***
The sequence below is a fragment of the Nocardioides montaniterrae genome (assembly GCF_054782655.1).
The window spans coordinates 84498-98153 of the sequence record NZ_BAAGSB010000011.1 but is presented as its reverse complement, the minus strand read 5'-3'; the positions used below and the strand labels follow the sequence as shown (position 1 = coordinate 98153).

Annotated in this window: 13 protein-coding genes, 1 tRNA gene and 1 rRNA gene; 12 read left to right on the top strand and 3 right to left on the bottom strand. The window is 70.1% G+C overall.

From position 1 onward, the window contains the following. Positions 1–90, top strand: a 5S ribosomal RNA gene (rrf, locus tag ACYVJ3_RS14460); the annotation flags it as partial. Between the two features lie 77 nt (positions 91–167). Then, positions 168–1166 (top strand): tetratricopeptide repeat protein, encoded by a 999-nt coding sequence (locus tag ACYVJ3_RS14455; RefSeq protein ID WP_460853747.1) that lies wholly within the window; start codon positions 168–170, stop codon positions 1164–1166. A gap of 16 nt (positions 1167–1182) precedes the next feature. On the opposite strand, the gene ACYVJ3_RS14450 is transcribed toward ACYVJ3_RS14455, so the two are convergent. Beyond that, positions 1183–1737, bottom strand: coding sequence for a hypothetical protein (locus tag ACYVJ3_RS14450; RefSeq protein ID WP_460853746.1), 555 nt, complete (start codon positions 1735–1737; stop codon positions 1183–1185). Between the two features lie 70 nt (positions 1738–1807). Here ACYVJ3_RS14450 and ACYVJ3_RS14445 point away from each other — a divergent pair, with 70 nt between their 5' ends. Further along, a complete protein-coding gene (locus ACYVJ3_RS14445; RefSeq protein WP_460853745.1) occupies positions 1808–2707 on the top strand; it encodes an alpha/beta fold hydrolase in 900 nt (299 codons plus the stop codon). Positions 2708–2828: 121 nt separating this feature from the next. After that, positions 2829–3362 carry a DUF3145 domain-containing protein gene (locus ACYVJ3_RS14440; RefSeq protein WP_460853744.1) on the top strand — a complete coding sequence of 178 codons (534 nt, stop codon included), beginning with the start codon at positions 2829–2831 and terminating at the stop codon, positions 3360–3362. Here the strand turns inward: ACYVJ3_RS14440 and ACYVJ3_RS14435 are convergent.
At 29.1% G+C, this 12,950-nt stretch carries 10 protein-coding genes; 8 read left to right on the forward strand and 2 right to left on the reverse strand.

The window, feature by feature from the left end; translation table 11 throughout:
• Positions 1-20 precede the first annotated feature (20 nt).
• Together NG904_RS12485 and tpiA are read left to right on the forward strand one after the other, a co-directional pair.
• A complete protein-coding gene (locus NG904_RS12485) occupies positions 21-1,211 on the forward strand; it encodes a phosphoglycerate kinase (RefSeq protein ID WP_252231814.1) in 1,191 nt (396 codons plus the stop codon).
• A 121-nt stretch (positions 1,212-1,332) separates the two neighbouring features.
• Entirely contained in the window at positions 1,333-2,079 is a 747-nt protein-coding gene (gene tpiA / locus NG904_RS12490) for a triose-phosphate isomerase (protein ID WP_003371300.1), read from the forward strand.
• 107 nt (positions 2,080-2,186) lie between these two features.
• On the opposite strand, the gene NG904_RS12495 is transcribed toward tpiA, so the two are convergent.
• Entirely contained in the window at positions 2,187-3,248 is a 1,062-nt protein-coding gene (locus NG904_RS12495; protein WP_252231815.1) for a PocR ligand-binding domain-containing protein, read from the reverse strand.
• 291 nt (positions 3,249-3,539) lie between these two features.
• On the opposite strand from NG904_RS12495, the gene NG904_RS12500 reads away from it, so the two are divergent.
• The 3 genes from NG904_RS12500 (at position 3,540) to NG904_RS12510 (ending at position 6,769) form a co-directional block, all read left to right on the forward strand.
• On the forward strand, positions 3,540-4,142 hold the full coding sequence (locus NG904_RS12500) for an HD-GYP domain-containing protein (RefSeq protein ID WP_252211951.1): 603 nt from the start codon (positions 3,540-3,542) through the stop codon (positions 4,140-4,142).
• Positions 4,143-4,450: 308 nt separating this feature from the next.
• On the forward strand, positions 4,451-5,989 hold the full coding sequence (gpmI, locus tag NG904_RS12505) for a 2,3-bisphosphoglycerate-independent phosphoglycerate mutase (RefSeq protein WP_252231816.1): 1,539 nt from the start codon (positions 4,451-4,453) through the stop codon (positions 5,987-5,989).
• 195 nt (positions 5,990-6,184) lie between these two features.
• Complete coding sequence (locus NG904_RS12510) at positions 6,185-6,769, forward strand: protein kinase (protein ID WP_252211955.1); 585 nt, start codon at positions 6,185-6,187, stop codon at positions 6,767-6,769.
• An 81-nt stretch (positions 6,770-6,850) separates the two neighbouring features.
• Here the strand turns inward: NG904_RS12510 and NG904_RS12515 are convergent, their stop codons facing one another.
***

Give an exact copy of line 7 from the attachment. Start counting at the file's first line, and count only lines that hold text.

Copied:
• Positions 1-20 precede the first annotated feature (20 nt).